Ethan: Yeah, I haven't got to use it yet, but you know, as you, as you both know very well, you know, when we deployed namesake last year, we were dealing with petabytes of fine tuned files. We were dealing with 10 minute training times. We had over 500, a 100 hundreds going. So, You know, we've progressed from that age of Dream Booth, which was only eight months ago, and then we saw January, February, kind of March-ish.
You started to get these Lauras right. And Lauras were a different type of, not truly fine tuning, but of the sorts, you can generate a couple megabyte files. The quality was definitely not as there. It was few shots. So now you have HyperDreamBooth with one image. You can actually Jen these things in 20 seconds, like y'all said, and a way smaller file size to me, you know, the architecture's really cool, but it just speaks to the pace of this development, you know, from where we were in November to where we are now.
This is a completely different ballgame. This is something that you can embed in an iPhone app and let it run. This is something you can embed on a raspberry pie in the middle of nowhere. This is not something you need huge GPU clusters to manage anymore. So the pace of this space is astounding.
Conner: Yeah, that's fair.
Farb: That's the, that's the powerful thing here. The images are very good, but I don't think they're state of the art. Uh, but you know, For 10,000 times smaller, uh, you know, storage size, that's, uh, a state of the different state of the art. So really impressive.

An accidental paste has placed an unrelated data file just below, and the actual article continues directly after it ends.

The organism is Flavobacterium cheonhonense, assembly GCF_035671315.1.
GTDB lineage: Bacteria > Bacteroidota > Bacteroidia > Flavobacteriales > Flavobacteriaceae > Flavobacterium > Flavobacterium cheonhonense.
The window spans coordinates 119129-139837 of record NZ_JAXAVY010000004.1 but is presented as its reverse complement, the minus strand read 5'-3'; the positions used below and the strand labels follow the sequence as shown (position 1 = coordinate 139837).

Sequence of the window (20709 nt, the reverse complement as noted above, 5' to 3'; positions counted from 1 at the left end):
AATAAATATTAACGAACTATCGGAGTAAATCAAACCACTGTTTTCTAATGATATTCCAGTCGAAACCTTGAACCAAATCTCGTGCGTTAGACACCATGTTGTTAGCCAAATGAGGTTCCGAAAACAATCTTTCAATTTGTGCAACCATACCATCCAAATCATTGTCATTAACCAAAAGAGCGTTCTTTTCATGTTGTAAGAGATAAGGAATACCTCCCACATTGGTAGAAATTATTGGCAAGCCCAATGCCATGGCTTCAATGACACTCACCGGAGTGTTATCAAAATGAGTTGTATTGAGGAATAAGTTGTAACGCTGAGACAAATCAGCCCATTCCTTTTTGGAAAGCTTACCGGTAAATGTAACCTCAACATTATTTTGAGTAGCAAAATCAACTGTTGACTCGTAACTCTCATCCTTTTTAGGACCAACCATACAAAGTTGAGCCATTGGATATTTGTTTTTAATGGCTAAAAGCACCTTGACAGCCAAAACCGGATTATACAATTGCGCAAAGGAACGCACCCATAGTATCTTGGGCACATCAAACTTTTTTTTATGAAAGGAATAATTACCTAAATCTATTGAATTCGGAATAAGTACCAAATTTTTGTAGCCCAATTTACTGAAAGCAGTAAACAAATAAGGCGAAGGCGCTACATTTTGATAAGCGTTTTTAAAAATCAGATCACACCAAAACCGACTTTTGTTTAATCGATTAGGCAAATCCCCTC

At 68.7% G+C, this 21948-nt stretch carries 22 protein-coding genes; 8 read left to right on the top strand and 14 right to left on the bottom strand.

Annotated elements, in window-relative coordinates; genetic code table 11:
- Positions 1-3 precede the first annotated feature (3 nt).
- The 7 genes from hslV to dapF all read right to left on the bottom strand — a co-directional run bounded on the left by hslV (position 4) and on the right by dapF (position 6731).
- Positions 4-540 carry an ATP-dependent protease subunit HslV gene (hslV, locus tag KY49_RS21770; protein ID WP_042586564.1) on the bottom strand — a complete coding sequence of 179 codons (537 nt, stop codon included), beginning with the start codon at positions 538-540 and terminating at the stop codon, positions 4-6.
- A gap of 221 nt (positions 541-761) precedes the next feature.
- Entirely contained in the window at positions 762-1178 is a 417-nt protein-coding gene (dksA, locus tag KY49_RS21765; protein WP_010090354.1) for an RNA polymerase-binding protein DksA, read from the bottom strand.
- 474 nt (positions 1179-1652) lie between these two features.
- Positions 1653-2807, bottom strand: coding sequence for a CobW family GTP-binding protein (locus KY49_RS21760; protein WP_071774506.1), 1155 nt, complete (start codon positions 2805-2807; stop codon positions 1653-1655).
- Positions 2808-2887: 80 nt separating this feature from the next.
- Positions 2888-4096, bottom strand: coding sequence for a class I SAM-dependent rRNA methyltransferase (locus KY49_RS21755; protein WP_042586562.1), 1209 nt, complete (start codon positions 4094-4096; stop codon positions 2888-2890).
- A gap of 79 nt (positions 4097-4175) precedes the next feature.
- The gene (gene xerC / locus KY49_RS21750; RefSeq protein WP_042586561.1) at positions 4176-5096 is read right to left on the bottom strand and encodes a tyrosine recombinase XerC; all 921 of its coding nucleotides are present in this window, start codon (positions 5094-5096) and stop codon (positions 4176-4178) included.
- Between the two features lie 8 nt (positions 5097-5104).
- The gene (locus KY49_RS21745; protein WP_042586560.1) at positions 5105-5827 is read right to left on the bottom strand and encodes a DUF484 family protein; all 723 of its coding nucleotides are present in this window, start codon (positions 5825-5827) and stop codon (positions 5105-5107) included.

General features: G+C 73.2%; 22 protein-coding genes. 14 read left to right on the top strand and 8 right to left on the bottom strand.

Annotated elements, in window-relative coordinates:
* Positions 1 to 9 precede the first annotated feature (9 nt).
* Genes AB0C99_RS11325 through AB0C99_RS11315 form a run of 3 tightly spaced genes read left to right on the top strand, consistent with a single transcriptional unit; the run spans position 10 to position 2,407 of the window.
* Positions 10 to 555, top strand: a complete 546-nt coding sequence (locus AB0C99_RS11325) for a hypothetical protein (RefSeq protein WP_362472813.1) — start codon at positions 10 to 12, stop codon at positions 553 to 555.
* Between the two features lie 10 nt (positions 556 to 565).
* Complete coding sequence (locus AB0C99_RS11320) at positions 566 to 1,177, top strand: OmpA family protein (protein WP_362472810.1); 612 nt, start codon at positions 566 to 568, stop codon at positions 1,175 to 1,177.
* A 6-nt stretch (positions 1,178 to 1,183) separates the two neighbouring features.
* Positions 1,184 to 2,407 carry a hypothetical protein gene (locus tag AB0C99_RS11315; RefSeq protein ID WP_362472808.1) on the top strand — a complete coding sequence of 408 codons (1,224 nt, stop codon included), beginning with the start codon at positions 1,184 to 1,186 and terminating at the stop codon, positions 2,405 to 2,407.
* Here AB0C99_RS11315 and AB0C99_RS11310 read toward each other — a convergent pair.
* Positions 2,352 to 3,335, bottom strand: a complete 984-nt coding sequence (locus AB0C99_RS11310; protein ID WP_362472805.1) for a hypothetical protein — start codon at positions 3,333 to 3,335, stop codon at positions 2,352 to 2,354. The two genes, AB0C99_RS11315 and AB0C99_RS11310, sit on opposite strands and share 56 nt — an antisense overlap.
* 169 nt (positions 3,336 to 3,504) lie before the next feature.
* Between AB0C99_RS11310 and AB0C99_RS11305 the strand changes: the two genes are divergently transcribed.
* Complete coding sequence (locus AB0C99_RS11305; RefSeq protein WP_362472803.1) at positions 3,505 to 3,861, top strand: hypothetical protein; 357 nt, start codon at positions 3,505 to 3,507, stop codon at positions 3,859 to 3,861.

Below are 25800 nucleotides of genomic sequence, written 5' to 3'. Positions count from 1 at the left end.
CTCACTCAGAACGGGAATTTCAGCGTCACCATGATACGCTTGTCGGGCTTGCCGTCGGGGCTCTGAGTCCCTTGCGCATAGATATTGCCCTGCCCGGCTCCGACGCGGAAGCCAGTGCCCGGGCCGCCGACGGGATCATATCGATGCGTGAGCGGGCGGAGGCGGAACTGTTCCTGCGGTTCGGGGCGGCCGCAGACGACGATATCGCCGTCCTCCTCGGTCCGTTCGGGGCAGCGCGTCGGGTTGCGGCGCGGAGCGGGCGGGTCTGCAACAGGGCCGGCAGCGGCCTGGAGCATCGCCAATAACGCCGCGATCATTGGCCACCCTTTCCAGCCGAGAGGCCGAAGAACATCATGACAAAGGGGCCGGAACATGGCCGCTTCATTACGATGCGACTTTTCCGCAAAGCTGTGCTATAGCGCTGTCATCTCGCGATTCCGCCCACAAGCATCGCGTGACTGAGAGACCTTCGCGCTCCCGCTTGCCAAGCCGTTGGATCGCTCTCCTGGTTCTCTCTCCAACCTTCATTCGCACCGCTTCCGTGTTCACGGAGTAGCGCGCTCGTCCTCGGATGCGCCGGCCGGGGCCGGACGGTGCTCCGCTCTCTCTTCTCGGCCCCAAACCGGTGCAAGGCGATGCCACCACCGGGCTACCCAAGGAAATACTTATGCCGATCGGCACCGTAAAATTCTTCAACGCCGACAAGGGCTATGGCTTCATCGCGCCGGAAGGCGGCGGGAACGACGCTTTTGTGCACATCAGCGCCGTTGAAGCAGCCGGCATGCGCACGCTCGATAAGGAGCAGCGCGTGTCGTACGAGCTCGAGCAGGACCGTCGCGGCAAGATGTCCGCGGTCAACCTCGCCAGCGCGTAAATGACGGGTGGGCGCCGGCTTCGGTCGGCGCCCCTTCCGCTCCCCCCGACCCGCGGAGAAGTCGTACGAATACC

Conner: Yes. Yeah. Between G gml and some other architecture improvements, you could definitely adapt this to run on an iPhone with the latest processor, an iPhone, you can store the model on an iPhone directly.
You could get everything you get out of Dream Booth. Everything we do with namesake could probably run directly on an iPhone app nowadays, which is insane. Really? Yep. Well, lastly, today we have Animate-A-Story, which is Storytelling with Retrieval Augmented Video Generation. So of course, the hardest part about making these text videos is the actual motion in the movement of the video itself.
And so this, they combine a motion structure retrieval where they basically kind of vector search or just search a database of videos for the motion of video itself. And then they adapt that with structure guided text of videos to the sis, where they basically just adapt each frame. And some other fancy mathematics and computer science and adapt the frame of someone doing yoga to a frame of a teddy bear doing yoga and it, the videos look a lot better.
This is what I've seen. This is probably the best I've seen from any text, video model. Ethan, you've looked at a lot of text, video. What do you think of this?
Ethan: Yeah, I think right now we're at the, you know, interesting engineering hacks age of this, and this one is a very strong one. You know, if you've ever looked at text, a video, or messed with it, Spatial and temporal is extremely hard.
Temporal is one thing, but spatial is just extremely hard. How do you get consistency across frames? Right. And they pretty much added a really interesting thing, which was, hey, we can stylize videos. Right? We've seen a lot of different with runway or any other models saying, Hey, I'm gonna take a video of myself.